Since first learning of the WesPac project only a few months ago, Lyana and George Monterrey and other residents created a new organization, the Pittsburg Defense Council, to oppose it. They went door-to-door spreading word of the proposed terminal and enlisted the support of local pastors and community groups, as well as environmental organizations including the NRDC, CBE, the Sierra Club, and 350 Bay Area.

One week later, residents packed the Pittsburg City Council meeting, and—in the face of the angry residents—the council reopened the project EIR for public comment.


As in the case with Benicia, Richmond, Rodeo, and West Pittsburg, this community is also organizing resistance to increased traffic by tar sands oil trains into their community, as the Union Pacific and BNSF mainlines traverse through this town as well.


According to the Bay Area Chapter of the Sierra Club, Valero has proposed a crude-by-rail rail terminal in Benicia could significantly impact the Suisun Marsh, emergency response time, traffic, and noise, and might also help bring in increased supplies of very high-sulfur, low-quality crude oil from Canada’s tar sands.

However, local residents with the help of CBE, the Natural Resources Defense Council, and the Redwood chapter of the Sierra Club have fought back, pressuring the city to require a full Environmental Impact Report (EIR) on the project. A response is due any day now.


According to the Bay Area Chapter of the Sierra Club, the Phillips 66 refinery in Rodeo has proposed what it bills as a refinery modernization project to collect propane and butane that are currently burned or gassed off at the refinery. The site, however, is attached by pipeline to the Phillips 66 Santa Maria facility, which has submitted a proposal for an additional rail spur to receive more crude.

On Nov. 19 the Contra Costa County Planning Commission considered the Final EIR before a room packed with over 100 people: community activists against the project, and (building trades) union leaders and refinery workers supporting it. Of the public comments, over 30 asked for the EIR to be re-circulated, and only four supported the project. The Planning Commission, however, unanimously certified the Final EIR that evening.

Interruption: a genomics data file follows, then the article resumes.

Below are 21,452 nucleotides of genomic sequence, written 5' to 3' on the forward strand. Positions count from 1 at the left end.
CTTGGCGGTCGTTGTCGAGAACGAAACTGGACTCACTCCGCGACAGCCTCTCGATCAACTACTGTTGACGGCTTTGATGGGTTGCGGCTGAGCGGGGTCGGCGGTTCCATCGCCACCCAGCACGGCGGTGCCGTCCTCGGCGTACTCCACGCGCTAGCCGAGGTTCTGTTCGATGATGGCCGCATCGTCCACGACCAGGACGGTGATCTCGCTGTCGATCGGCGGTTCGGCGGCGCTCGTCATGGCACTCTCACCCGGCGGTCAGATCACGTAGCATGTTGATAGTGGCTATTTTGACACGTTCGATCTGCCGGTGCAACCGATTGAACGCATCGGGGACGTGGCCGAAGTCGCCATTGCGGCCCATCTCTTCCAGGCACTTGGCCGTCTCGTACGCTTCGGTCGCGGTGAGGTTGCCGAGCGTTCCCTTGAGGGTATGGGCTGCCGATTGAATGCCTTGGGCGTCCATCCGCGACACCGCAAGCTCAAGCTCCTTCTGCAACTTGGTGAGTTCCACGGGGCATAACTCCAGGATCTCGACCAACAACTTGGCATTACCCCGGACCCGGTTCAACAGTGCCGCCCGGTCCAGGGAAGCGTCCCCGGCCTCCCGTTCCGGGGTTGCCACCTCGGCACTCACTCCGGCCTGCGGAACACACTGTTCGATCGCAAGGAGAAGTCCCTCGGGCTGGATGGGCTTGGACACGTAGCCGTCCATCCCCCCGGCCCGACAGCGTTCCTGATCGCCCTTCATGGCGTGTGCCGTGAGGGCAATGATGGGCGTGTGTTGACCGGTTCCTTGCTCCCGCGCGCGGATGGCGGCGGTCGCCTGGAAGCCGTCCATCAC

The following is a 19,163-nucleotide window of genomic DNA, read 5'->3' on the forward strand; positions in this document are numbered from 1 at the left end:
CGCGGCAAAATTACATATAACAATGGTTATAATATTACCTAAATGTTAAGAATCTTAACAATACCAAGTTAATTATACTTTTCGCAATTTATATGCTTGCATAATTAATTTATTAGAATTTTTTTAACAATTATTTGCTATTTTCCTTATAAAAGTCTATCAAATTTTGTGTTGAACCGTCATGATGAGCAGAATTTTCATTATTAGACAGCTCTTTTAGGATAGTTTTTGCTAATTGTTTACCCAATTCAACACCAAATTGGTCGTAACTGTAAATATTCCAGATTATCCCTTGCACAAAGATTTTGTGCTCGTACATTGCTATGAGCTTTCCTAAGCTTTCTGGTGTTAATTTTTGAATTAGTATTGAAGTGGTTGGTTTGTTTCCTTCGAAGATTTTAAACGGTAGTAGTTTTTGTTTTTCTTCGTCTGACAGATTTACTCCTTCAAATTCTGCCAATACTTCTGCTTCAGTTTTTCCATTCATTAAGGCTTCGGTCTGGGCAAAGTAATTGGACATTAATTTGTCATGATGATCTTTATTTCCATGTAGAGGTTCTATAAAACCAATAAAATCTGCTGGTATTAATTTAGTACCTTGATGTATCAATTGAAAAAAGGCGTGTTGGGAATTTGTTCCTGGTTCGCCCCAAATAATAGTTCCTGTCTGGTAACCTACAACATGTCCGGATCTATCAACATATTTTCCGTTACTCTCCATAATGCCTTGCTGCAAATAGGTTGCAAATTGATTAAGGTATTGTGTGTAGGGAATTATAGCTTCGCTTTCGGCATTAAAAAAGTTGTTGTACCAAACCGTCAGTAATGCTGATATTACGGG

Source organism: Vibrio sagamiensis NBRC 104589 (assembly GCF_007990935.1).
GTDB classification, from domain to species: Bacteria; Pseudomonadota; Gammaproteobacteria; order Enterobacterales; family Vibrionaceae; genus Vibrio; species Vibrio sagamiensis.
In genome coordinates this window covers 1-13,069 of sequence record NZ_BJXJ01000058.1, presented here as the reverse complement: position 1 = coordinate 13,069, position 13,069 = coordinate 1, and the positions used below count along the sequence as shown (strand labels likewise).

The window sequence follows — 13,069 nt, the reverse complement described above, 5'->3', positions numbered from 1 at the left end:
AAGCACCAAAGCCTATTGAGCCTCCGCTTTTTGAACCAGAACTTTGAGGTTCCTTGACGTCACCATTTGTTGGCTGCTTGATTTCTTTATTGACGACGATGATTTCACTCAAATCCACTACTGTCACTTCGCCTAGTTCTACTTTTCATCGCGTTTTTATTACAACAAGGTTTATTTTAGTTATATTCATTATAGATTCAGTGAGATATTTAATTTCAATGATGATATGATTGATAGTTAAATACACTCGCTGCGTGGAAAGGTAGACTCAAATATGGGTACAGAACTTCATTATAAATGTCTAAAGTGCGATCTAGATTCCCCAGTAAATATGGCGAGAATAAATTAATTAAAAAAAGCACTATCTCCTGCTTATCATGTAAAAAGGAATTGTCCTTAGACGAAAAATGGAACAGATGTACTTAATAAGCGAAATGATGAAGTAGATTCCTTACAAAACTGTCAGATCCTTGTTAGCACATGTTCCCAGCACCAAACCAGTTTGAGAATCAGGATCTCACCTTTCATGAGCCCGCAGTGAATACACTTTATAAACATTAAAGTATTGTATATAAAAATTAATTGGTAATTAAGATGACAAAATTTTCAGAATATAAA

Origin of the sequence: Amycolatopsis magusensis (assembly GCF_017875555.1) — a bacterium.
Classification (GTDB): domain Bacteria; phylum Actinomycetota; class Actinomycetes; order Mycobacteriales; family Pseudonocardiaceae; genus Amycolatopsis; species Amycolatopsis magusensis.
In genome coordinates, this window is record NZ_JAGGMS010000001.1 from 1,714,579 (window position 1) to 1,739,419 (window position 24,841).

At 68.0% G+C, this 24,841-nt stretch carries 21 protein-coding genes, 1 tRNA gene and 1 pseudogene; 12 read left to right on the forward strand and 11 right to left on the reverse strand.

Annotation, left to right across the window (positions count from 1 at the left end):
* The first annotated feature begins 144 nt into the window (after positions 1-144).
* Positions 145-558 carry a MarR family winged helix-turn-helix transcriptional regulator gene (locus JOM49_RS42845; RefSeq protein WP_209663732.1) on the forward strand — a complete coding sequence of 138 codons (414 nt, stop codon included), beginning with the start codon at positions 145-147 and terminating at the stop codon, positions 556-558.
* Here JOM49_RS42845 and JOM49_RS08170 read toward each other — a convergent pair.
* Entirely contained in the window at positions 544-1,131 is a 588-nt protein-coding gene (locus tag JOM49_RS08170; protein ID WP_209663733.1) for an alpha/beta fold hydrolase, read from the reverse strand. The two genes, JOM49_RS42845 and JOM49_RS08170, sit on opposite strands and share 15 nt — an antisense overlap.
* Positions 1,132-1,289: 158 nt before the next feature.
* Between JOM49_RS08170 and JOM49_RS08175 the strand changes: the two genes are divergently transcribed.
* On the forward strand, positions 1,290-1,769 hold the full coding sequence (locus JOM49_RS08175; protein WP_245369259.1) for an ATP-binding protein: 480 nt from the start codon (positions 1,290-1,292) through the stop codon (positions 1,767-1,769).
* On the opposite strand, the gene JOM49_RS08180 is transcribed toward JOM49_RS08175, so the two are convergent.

This move angered the community, and local residents, assisted by CBE, the Refinery Action Collaborative and the Bay Area chapter of the Sierra Club, appealed the decision, citing inconsistencies and inaccuracies in the Phillips 66 EIR, to the Bay Area Air Quality Management District Board who found the dissenting challenges to have merit. The agency, in turn, wrote a letter to Contra Costa County questioning their approval of the project, which resulted in another, contentious, public meeting on January 21, 2014, in which outspoken residents squared off against the corporations’ proxies, represented by class collaborationist union officials and other assorted “Mister Blocks”.

"This project means jobs!" said Dave King of Boilermakers Union Local 549—which, as we’ve pointed out is actually Orwellian class collaborationist newspeak for “This project means capitalist profits.

Phillips 66 Refinery worker Julian Harper declared, "I used to be scared walking in, but I'm not now because of the safety measures the refinery has taken," which—given the experiences of workers at Chevron and Tosco (see below), is a very trusting attitude to take indeed.


The aforementioned Golden Eagle refinery is now owned by Tesoro. Tesoro recently made news due to the CSB’s delaying of an investigation into the April 2010 explosion at the Anacortes, Washington facility that killed seven of its workers.

Two days after the CSB announced their delay, no doubt in part due to angry responses from the nearby communities, they recommended tougher regulations and oversight of the Tesoro facility, similar to the recommendations they voted down 2-1 in Richmond two weeks previously.

The draft report released January 29, 2014, recommended that Washington state implement a more proactive safety system at refineries to prevent future accidents. It also called on the U.S. Environmental Protection Agency to work with the industry to come up with a new regulation requiring chemical facilities to make their operations inherently safer, such as replacing a material with one that’s less hazardous or reducing the amount of hazardous material stored and used. It also recommended that state regulators audit all petroleum refineries in Washington to prevent the kind of equipment failure that occurred at Tesoro’s facility.

CSB Chairman, Moure-Eraso, declared:

Seven lives were tragically lost at the Tesoro refinery in 2010. I believe the draft report does an outstanding job of tracing this complex accident to its roots: a deficient refinery safety culture, weak industry standards for safeguarding equipment, and a regulatory system that too often emphasizes activities rather than outcomes. The report is a clarion call for refinery safety reform.